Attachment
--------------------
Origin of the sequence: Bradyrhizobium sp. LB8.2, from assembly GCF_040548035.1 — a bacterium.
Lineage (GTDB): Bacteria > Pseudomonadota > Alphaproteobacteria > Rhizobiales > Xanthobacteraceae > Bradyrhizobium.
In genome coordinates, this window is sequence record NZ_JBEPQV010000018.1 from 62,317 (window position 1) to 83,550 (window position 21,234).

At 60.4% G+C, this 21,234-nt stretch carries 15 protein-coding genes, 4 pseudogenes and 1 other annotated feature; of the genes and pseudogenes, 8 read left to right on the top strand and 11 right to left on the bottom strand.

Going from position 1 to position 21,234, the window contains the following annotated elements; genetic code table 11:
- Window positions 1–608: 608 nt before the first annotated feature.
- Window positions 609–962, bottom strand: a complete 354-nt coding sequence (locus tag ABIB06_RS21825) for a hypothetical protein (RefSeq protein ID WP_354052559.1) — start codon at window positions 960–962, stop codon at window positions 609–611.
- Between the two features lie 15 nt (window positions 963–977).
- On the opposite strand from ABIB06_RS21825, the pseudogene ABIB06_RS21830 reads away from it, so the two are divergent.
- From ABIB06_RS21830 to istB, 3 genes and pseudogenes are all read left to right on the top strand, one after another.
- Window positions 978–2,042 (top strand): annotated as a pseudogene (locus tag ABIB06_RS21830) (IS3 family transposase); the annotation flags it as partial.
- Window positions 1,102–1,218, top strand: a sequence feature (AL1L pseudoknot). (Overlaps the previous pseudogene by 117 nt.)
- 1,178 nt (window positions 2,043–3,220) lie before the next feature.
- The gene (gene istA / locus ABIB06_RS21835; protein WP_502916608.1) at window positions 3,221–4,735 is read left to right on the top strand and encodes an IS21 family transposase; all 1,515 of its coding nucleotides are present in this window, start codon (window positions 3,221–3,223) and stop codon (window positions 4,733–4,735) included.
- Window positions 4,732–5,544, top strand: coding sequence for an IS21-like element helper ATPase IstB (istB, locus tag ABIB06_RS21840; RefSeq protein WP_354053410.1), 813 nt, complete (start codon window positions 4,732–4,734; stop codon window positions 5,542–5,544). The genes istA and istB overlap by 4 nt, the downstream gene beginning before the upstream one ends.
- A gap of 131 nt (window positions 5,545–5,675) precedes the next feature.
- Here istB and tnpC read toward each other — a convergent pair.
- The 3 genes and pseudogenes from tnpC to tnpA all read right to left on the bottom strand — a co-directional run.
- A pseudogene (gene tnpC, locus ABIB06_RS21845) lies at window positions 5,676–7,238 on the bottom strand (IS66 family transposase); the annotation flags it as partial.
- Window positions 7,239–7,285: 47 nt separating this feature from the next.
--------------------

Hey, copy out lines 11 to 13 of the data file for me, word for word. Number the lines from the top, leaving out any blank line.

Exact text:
- Window positions 978–2,042 (top strand): annotated as a pseudogene (locus tag ABIB06_RS21830) (IS3 family transposase); the annotation flags it as partial.
- Window positions 1,102–1,218, top strand: a sequence feature (AL1L pseudoknot). (Overlaps the previous pseudogene by 117 nt.)
- 1,178 nt (window positions 2,043–3,220) lie before the next feature.